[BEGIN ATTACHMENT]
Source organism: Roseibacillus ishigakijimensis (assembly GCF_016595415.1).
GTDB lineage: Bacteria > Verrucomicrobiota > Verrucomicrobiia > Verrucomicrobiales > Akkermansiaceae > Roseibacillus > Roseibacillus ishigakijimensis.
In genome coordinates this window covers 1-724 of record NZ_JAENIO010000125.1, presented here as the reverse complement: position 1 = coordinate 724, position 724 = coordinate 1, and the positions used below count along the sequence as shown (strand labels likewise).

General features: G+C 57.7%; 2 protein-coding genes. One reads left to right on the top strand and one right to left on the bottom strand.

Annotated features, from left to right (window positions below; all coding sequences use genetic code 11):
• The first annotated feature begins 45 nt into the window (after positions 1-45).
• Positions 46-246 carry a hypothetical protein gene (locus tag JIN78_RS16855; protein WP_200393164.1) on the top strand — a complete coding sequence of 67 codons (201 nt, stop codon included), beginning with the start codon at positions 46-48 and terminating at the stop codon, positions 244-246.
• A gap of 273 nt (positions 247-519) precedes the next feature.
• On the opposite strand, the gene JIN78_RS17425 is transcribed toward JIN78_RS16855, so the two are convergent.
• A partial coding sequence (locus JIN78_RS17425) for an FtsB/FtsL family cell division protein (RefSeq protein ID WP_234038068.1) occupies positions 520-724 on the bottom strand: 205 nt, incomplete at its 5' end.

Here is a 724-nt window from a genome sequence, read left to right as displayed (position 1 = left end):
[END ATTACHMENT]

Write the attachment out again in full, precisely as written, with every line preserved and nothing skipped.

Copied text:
Source organism: Roseibacillus ishigakijimensis (assembly GCF_016595415.1).
GTDB lineage: Bacteria > Verrucomicrobiota > Verrucomicrobiia > Verrucomicrobiales > Akkermansiaceae > Roseibacillus > Roseibacillus ishigakijimensis.
In genome coordinates this window covers 1-724 of record NZ_JAENIO010000125.1, presented here as the reverse complement: position 1 = coordinate 724, position 724 = coordinate 1, and the positions used below count along the sequence as shown (strand labels likewise).

General features: G+C 57.7%; 2 protein-coding genes. One reads left to right on the top strand and one right to left on the bottom strand.

Annotated features, from left to right (window positions below; all coding sequences use genetic code 11):
• The first annotated feature begins 45 nt into the window (after positions 1-45).
• Positions 46-246 carry a hypothetical protein gene (locus tag JIN78_RS16855; protein WP_200393164.1) on the top strand — a complete coding sequence of 67 codons (201 nt, stop codon included), beginning with the start codon at positions 46-48 and terminating at the stop codon, positions 244-246.
• A gap of 273 nt (positions 247-519) precedes the next feature.
• On the opposite strand, the gene JIN78_RS17425 is transcribed toward JIN78_RS16855, so the two are convergent.
• A partial coding sequence (locus JIN78_RS17425) for an FtsB/FtsL family cell division protein (RefSeq protein ID WP_234038068.1) occupies positions 520-724 on the bottom strand: 205 nt, incomplete at its 5' end.

Here is a 724-nt window from a genome sequence, read left to right as displayed (position 1 = left end):